While teaching jazz at Gus Giordano Dance, sometimes Lauren Giordano Curran forgets she's not a student. “You have to listen to your body. I have to know I can't do a full-out battement because I'm going to tear my hamstring," she says. “Teachers forget that and go right into it, and you find yourself, like, 'Ooh that didn't feel right. I shouldn't have done that.'"
Some dancers who retire from performing are surprised that teaching can be even more stressful on their bodies. “You're stopping and starting, jumping out of nowhere, not doing things on both sides," says Clarice Marshall, who teaches Pilates, injury prevention and Gyrotonic for dancers and company ballet class at Mark Morris Dance Group. “In a dance career, if you're lucky enough to be employed by a major company, your job is to take care of yourself. You have the time to go to class and work on things during the day." As a teacher, that isn't always an option. If you're devoting your full attention to students during class, it's important to make time to warm yourself up beforehand.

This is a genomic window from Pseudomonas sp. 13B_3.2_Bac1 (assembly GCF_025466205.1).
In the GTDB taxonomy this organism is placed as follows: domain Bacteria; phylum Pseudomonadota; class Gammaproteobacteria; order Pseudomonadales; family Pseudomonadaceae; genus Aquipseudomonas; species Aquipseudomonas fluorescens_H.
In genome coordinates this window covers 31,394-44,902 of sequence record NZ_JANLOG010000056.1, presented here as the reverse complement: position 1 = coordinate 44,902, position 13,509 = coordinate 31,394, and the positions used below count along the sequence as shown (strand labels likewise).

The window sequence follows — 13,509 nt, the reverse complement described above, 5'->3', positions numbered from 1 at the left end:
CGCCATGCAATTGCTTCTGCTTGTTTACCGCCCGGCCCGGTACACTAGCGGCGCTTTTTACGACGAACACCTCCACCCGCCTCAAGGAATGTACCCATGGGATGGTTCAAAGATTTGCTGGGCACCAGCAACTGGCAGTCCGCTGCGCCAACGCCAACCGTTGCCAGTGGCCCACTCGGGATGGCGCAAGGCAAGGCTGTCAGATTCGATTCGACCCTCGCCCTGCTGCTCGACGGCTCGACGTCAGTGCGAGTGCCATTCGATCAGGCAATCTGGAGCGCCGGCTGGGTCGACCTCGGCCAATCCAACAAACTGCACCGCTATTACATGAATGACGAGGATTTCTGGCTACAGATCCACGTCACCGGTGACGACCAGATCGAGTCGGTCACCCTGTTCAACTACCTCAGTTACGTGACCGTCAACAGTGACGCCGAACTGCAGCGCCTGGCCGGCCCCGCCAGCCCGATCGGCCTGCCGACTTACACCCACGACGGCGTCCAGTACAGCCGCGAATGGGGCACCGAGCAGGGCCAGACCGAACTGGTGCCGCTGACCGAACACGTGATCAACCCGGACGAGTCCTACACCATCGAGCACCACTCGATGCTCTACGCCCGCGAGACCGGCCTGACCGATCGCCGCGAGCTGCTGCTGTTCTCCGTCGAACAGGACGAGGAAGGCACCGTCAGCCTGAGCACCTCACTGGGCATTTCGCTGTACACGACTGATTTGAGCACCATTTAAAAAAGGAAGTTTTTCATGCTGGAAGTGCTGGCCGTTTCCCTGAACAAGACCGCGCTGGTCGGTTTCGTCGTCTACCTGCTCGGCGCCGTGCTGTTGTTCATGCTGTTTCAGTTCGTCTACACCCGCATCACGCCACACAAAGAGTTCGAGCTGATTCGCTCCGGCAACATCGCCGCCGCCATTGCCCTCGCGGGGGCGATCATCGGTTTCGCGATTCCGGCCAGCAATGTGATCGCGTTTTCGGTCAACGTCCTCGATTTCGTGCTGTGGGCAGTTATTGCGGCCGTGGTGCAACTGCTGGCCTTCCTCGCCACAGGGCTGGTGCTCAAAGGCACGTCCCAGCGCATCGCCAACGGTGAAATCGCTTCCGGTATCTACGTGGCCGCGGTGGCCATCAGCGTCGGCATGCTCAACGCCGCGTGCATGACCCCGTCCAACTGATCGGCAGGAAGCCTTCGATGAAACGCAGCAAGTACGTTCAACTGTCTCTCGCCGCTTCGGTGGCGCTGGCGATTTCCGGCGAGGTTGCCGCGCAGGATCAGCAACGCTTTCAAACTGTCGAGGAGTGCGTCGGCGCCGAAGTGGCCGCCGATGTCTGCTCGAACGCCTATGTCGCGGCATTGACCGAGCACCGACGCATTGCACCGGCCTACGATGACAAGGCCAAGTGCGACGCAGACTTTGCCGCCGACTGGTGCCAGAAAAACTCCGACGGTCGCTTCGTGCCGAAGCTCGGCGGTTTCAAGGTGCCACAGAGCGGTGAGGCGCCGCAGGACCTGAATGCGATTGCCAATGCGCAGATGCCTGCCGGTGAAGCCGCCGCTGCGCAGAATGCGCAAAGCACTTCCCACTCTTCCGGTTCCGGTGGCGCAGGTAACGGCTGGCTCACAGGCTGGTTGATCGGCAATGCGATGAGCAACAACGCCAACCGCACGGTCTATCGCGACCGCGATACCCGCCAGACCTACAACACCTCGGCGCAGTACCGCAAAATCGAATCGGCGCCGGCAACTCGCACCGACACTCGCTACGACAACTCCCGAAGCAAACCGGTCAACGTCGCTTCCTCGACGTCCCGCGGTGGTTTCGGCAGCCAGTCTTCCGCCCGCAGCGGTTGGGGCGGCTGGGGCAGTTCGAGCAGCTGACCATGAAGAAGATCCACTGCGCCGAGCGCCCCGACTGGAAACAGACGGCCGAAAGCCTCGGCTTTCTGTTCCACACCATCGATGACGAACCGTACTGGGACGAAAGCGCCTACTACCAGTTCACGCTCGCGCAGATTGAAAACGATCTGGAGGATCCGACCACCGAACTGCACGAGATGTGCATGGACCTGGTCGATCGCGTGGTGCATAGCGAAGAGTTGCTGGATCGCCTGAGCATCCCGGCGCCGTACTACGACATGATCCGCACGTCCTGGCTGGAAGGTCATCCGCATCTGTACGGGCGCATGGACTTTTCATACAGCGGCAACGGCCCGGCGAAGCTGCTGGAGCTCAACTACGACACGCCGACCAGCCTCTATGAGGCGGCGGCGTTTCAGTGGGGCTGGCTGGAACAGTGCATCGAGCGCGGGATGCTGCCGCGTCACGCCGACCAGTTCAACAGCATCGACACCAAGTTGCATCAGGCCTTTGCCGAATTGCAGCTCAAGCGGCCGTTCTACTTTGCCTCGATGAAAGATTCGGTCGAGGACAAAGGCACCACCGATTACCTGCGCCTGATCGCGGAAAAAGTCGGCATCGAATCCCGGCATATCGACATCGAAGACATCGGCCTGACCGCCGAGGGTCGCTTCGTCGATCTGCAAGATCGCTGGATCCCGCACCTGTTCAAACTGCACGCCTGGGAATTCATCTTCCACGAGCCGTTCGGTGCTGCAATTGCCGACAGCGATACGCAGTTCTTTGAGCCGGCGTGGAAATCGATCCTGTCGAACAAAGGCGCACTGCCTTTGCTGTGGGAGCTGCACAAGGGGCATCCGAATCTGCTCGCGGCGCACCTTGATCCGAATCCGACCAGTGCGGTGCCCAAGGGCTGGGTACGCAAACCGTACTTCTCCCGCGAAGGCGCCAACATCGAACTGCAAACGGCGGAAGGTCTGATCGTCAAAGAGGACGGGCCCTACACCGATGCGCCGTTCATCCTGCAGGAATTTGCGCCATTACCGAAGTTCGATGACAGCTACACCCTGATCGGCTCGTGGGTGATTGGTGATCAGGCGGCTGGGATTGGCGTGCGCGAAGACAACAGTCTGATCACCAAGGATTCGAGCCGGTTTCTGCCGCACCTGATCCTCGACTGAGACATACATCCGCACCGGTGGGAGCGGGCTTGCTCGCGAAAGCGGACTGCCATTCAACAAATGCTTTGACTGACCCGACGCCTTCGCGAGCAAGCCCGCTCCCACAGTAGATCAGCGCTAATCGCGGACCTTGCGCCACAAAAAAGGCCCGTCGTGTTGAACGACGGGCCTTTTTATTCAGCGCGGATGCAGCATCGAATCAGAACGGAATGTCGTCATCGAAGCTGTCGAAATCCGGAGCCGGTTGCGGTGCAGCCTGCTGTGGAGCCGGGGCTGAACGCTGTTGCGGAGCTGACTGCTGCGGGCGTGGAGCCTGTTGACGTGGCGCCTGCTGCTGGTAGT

Another day, another dance video less-than-professionally executed by a celebrity. This time, it's singer Tinashe, leading us through a "ballet inspired" warm-up for Allure magazine. It's clear she's had some dance training—according to Allure, she grew up as a competitive ballet, tap, jazz and hip-hop dancer—but there are also some clear issues, like heels popping up in a second position grande plié and some particularly flamboyant hands and arms. We can appreciate that this is ballet-inspired and not strictly ballet (she does have tennis shoes on), but isn't it about time we had a professional dancer lead us through exercises like these?
Are we being too tough on her? Watch the video and let us know.